Shells smashed into a residential neighbourhood of Donetsk today as Ukrainian forces intensified their campaign to encircle the rebel stronghold. The shelling killed a number of people, blew gaping holes in an apartment block, and raised fears that the city is on the verge of severe bloodshed.
Fighting also raged elsewhere in Ukraine’s troubled east, bringing the death toll to more than 20 civilians and 10 soldiers over the past 24 hours. And it prevented international investigators once again from visiting the site of the Malaysia Airlines MH17 jet shot down earlier this month.
The increased danger to civilians has brought sharp criticism from the United Nations and human rights groups. But each side blames the other for shelling residential areas.
The rebels insist the attacks are evidence of what they describe as the government’s indiscriminate oppression of its own people. But Ukraine insists that it has banned the use of artillery in residential areas and in turn accuses separatists of targeting civilians in an effort to discredit the army.
Donetsk until recently had seen little fighting other than a rebel attempt in May to seize the city’s airport. But the barrage, along with last week’s shelling of the city’s main railway station, has brought the war painfully close to the city of nearly one million. Ukrainian forces have made advances against rebels in nearby towns.
Fighting between Ukrainian forces and pro-Russia separatists also has been heavy around Luhansk, the second-largest city held by the rebels. At least five people died when artillery fire hit a home for the elderly there on Monday, local authorities said.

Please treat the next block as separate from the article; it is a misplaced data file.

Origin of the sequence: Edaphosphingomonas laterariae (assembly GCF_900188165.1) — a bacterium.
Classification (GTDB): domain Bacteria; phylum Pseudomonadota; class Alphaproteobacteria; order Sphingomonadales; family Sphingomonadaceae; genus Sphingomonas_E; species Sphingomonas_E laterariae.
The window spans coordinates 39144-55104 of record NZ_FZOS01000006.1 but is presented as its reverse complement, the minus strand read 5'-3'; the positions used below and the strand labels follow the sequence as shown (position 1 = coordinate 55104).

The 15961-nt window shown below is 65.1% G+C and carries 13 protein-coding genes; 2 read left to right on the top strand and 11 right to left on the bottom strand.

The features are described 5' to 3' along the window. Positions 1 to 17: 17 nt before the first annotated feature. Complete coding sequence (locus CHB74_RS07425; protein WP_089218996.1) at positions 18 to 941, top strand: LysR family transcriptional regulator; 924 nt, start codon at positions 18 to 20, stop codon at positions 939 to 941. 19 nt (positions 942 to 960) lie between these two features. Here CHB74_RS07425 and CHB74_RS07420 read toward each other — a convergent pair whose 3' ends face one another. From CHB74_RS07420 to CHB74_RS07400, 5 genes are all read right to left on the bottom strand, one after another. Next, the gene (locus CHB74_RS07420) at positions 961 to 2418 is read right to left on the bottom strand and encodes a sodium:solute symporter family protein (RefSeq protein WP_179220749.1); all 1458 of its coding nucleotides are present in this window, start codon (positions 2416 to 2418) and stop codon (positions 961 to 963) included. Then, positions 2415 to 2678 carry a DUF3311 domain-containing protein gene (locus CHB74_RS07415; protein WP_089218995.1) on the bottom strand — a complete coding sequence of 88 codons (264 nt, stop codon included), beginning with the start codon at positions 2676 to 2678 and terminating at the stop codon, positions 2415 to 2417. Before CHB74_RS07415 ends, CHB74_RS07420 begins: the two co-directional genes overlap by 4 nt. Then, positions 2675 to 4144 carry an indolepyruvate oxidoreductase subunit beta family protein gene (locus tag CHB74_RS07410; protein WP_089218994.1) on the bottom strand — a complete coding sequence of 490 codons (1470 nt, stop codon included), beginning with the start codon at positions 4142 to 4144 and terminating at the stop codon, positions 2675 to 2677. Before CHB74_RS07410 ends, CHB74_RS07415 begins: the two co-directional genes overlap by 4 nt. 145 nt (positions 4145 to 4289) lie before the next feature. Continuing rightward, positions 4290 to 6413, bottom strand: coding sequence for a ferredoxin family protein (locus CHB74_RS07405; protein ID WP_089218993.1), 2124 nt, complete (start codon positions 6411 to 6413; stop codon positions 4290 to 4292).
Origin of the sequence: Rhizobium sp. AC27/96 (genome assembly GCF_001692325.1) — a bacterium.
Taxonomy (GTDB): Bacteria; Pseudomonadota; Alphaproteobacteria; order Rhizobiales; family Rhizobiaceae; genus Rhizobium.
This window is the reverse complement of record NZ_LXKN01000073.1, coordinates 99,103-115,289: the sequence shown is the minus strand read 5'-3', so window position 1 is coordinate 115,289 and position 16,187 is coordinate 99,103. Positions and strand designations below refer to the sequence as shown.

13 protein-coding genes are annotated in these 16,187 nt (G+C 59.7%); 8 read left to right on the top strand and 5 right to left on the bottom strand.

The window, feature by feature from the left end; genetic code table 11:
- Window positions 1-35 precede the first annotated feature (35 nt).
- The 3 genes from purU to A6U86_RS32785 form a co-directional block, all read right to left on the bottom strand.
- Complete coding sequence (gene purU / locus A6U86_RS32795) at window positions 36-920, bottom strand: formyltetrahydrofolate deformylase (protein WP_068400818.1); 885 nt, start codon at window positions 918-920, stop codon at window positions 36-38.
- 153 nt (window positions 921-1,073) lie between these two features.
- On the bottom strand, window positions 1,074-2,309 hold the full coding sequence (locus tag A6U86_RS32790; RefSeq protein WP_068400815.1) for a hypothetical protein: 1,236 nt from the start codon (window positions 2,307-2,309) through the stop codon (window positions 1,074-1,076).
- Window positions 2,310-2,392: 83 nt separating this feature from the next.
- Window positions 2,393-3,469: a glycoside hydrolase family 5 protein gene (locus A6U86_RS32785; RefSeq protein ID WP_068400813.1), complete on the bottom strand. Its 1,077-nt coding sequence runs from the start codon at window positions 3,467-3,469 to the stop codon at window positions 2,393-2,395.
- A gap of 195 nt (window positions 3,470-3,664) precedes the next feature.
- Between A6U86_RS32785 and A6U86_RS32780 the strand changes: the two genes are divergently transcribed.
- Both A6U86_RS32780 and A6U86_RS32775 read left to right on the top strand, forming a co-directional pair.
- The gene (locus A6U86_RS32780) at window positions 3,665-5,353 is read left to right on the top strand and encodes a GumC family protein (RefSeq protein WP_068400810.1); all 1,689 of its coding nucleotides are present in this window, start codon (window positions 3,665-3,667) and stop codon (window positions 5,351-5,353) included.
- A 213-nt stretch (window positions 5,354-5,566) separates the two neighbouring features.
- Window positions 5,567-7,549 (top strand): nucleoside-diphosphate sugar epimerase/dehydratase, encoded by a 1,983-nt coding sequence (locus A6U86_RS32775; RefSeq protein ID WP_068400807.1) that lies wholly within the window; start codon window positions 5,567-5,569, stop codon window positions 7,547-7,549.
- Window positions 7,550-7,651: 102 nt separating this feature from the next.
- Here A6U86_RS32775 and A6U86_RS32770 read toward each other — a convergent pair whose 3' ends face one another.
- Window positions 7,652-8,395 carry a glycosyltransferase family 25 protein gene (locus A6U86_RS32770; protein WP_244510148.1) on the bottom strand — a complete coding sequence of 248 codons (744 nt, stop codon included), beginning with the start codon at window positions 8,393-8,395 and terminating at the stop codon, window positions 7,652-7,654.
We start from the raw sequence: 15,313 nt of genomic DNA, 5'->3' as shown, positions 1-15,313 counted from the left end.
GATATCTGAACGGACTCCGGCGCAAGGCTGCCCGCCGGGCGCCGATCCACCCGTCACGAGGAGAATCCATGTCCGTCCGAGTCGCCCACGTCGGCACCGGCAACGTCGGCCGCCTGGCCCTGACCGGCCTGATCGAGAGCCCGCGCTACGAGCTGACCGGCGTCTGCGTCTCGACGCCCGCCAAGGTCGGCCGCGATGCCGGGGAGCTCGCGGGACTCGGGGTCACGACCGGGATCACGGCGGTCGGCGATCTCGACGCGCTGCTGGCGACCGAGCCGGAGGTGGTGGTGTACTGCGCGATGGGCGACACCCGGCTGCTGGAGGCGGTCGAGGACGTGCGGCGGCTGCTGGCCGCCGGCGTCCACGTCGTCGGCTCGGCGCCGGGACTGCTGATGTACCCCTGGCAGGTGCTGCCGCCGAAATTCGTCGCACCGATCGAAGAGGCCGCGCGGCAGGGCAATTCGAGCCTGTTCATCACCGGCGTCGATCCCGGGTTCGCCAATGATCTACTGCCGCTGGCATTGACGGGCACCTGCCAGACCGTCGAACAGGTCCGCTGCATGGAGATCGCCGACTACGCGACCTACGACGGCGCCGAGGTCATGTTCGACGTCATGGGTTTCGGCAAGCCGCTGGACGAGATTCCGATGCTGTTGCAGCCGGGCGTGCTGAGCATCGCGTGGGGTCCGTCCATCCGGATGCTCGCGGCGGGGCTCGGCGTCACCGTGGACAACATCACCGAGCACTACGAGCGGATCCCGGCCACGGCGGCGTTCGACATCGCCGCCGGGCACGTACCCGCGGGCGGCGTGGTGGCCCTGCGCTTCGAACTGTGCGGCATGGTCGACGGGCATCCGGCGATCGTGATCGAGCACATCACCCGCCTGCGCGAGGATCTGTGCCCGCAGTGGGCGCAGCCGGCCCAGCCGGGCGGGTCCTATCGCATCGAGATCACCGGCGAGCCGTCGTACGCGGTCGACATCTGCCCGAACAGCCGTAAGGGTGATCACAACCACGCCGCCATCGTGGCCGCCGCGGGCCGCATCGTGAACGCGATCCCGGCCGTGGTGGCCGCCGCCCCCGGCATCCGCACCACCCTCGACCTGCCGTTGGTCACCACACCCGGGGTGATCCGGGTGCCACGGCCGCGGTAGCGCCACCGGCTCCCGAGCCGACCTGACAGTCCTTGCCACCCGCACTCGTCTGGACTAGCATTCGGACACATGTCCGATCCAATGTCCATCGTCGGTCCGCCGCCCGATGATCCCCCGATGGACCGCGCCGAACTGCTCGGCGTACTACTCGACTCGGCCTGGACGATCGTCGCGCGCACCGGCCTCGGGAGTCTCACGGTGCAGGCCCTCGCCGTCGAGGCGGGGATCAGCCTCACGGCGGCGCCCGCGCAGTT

“This is done by terrorists,” said Andriy Lysenko, a spokesman for Ukraine’s national security council, referring to the shelling of civilians. “Under instructions from the president, in residential areas and communities where we have Ukrainian citizens, we do not fire artillery or perform air strikes.”
But rebels accuse the government of indiscriminately using heavy artillery against residential neighbourhoods in areas under their control.
Heavy fighting has also spread to other areas in the region, including towns not far from the crash site of MH17. Security officials claimed another advance today with the retaking of Debaltseve, a town east of Horlivka that lies at the intersection of two vital highways.
Mr Lysenko said that as well as soldiers’ deaths, another 55 had been wounded in fighting over the past day.
A team of Dutch and Australian police officers and forensic experts is stationed in Donetsk in the hope of travelling to the fields where MH17 came down. For the third day running, the delegation was forced to cancel plans to travel to the area of the wreckage.
Rebels also accused the Organisation for Security and Cooperation in Europe (OSCE), another group seeking access to the area, of serving US and Ukrainian interests and threatened to ban it from the crash site.